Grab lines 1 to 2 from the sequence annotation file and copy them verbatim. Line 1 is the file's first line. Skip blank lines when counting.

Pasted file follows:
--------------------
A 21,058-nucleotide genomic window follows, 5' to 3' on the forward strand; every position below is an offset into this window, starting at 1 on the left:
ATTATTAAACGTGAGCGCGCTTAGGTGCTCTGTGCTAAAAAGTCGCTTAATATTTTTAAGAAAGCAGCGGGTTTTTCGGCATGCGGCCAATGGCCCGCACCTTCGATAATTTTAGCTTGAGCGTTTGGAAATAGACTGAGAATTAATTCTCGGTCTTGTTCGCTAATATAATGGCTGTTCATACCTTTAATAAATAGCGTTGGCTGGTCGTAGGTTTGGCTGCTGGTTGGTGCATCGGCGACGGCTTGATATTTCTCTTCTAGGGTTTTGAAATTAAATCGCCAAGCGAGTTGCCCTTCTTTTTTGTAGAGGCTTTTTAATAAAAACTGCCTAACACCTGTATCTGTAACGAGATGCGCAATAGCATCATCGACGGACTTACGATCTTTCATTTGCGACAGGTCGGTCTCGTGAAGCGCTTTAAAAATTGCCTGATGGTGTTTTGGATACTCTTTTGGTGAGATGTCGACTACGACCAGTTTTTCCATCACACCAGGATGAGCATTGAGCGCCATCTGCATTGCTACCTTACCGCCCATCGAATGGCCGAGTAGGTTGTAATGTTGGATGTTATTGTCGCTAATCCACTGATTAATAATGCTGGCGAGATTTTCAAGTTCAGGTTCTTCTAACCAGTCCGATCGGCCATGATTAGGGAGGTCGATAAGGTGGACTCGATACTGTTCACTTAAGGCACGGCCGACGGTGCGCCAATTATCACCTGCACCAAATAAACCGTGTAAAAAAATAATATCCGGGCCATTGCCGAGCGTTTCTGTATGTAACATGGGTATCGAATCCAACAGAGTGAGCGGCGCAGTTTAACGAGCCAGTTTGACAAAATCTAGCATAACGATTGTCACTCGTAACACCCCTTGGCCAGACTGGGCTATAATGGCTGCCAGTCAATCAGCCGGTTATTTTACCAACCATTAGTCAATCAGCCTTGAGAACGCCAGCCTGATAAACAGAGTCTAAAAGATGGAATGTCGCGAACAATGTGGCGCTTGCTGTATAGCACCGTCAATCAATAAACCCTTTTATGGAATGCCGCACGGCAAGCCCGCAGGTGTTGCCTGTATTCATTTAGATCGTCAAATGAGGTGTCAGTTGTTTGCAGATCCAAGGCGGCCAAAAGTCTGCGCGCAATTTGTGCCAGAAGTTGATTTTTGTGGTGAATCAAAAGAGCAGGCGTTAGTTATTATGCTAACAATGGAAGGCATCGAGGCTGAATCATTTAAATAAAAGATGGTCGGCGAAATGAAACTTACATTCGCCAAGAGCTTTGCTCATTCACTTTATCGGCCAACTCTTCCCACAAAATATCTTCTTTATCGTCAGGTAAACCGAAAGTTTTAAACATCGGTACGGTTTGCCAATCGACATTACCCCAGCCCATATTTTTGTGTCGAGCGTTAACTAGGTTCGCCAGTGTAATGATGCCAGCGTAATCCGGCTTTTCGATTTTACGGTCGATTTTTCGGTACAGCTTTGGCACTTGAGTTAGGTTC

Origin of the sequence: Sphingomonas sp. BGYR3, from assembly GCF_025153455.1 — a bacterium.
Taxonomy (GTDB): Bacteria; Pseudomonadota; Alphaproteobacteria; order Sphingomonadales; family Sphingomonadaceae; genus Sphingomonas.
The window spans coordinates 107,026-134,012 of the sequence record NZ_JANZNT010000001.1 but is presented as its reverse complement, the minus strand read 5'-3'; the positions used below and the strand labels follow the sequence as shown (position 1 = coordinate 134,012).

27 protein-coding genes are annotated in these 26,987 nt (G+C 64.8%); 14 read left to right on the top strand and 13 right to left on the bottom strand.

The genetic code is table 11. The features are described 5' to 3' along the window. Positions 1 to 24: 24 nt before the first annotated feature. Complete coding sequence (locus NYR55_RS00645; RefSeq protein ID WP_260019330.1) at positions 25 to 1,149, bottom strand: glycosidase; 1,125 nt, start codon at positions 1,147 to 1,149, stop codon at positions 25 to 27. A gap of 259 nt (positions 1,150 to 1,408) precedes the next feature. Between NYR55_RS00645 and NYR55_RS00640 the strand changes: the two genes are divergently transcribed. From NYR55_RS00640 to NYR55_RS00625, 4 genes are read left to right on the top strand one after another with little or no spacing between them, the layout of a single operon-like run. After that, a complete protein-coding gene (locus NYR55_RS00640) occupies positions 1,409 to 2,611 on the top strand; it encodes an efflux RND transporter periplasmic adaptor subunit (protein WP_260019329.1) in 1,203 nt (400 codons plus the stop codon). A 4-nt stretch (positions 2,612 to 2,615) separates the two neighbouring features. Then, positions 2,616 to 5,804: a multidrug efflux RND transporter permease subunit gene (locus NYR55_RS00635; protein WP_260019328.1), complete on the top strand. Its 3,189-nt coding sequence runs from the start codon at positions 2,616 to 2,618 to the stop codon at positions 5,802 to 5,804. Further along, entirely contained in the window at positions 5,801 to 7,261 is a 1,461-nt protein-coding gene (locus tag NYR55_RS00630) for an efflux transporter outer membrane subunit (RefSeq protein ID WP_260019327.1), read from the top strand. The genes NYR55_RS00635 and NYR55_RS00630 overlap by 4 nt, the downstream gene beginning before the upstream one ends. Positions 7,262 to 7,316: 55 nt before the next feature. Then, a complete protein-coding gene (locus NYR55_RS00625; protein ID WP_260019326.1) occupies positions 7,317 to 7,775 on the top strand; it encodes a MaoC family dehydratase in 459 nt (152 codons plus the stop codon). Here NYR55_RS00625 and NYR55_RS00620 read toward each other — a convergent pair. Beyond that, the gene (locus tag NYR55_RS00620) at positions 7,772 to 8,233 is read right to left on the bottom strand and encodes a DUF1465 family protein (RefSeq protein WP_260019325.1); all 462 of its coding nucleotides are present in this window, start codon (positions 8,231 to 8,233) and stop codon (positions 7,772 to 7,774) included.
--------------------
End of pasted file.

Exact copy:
A 21,058-nucleotide genomic window follows, 5' to 3' on the forward strand; every position below is an offset into this window, starting at 1 on the left:
ATTATTAAACGTGAGCGCGCTTAGGTGCTCTGTGCTAAAAAGTCGCTTAATATTTTTAAGAAAGCAGCGGGTTTTTCGGCATGCGGCCAATGGCCCGCACCTTCGATAATTTTAGCTTGAGCGTTTGGAAATAGACTGAGAATTAATTCTCGGTCTTGTTCGCTAATATAATGGCTGTTCATACCTTTAATAAATAGCGTTGGCTGGTCGTAGGTTTGGCTGCTGGTTGGTGCATCGGCGACGGCTTGATATTTCTCTTCTAGGGTTTTGAAATTAAATCGCCAAGCGAGTTGCCCTTCTTTTTTGTAGAGGCTTTTTAATAAAAACTGCCTAACACCTGTATCTGTAACGAGATGCGCAATAGCATCATCGACGGACTTACGATCTTTCATTTGCGACAGGTCGGTCTCGTGAAGCGCTTTAAAAATTGCCTGATGGTGTTTTGGATACTCTTTTGGTGAGATGTCGACTACGACCAGTTTTTCCATCACACCAGGATGAGCATTGAGCGCCATCTGCATTGCTACCTTACCGCCCATCGAATGGCCGAGTAGGTTGTAATGTTGGATGTTATTGTCGCTAATCCACTGATTAATAATGCTGGCGAGATTTTCAAGTTCAGGTTCTTCTAACCAGTCCGATCGGCCATGATTAGGGAGGTCGATAAGGTGGACTCGATACTGTTCACTTAAGGCACGGCCGACGGTGCGCCAATTATCACCTGCACCAAATAAACCGTGTAAAAAAATAATATCCGGGCCATTGCCGAGCGTTTCTGTATGTAACATGGGTATCGAATCCAACAGAGTGAGCGGCGCAGTTTAACGAGCCAGTTTGACAAAATCTAGCATAACGATTGTCACTCGTAACACCCCTTGGCCAGACTGGGCTATAATGGCTGCCAGTCAATCAGCCGGTTATTTTACCAACCATTAGTCAATCAGCCTTGAGAACGCCAGCCTGATAAACAGAGTCTAAAAGATGGAATGTCGCGAACAATGTGGCGCTTGCTGTATAGCACCGTCAATCAATAAACCCTTTTATGGAATGCCGCACGGCAAGCCCGCAGGTGTTGCCTGTATTCATTTAGATCGTCAAATGAGGTGTCAGTTGTTTGCAGATCCAAGGCGGCCAAAAGTCTGCGCGCAATTTGTGCCAGAAGTTGATTTTTGTGGTGAATCAAAAGAGCAGGCGTTAGTTATTATGCTAACAATGGAAGGCATCGAGGCTGAATCATTTAAATAAAAGATGGTCGGCGAAATGAAACTTACATTCGCCAAGAGCTTTGCTCATTCACTTTATCGGCCAACTCTTCCCACAAAATATCTTCTTTATCGTCAGGTAAACCGAAAGTTTTAAACATCGGTACGGTTTGCCAATCGACATTACCCCAGCCCATATTTTTGTGTCGAGCGTTAACTAGGTTCGCCAGTGTAATGATGCCAGCGTAATCCGGCTTTTCGATTTTACGGTCGATTTTTCGGTACAGCTTTGGCACTTGAGTTAGGTTC